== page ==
A woman who said she was a graduate of Howard University said, "I don't see anything the president has done for me personally. It just sickens me to think everybody wants to vote for him. I am for Mitt Romney. I am for biblical principles."
Republicans often point out that in 2004, President George W. Bush received a surprisingly high 18 percent of the black vote in Ohio, but, as Blackwell noted, a constitutional amendment banning gay marriage on the state ballot that year helped drive turnout.
Voters face no such proposal this year, but some conservatives are hoping to arouse some of the same anti-gay-marriage sentiments.
One obstacle they face: After the president spoke in support of gay marriage, the NAACP endorsed the position as well. Black support for same-sex marriage went up almost instantly across the country, including from some unexpected quarters.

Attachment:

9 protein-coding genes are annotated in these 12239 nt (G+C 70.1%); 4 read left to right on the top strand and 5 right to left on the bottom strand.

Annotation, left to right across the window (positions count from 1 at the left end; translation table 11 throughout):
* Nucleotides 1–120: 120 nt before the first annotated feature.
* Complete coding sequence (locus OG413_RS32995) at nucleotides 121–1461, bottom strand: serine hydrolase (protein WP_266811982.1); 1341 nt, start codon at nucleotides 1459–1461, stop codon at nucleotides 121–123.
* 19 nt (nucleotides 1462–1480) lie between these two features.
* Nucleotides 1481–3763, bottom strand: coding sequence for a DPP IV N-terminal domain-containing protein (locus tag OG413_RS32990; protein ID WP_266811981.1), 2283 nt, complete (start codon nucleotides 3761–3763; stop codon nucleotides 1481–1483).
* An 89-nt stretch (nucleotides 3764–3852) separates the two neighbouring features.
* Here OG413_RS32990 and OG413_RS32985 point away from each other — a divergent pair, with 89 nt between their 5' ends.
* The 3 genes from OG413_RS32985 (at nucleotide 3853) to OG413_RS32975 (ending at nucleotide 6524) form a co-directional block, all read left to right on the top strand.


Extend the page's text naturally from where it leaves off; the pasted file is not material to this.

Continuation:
"When rappers start coming out in favor of gay rights," said Eric McDaniel, a University of Texas government professor who studies race, religion and politics, "you know something has changed."
McDaniel challenged the assumption that African-Americans would defect from Obama in any meaningful way over gay marriage or any other social issue.
"These issues don't mobilize African-Americans," he said. "They might be opposed to gay marriage, but it's not something they are going to march over. ... At the end of the day, African-Americans see a better way to work with the Obama administration than they do with the Romney administration."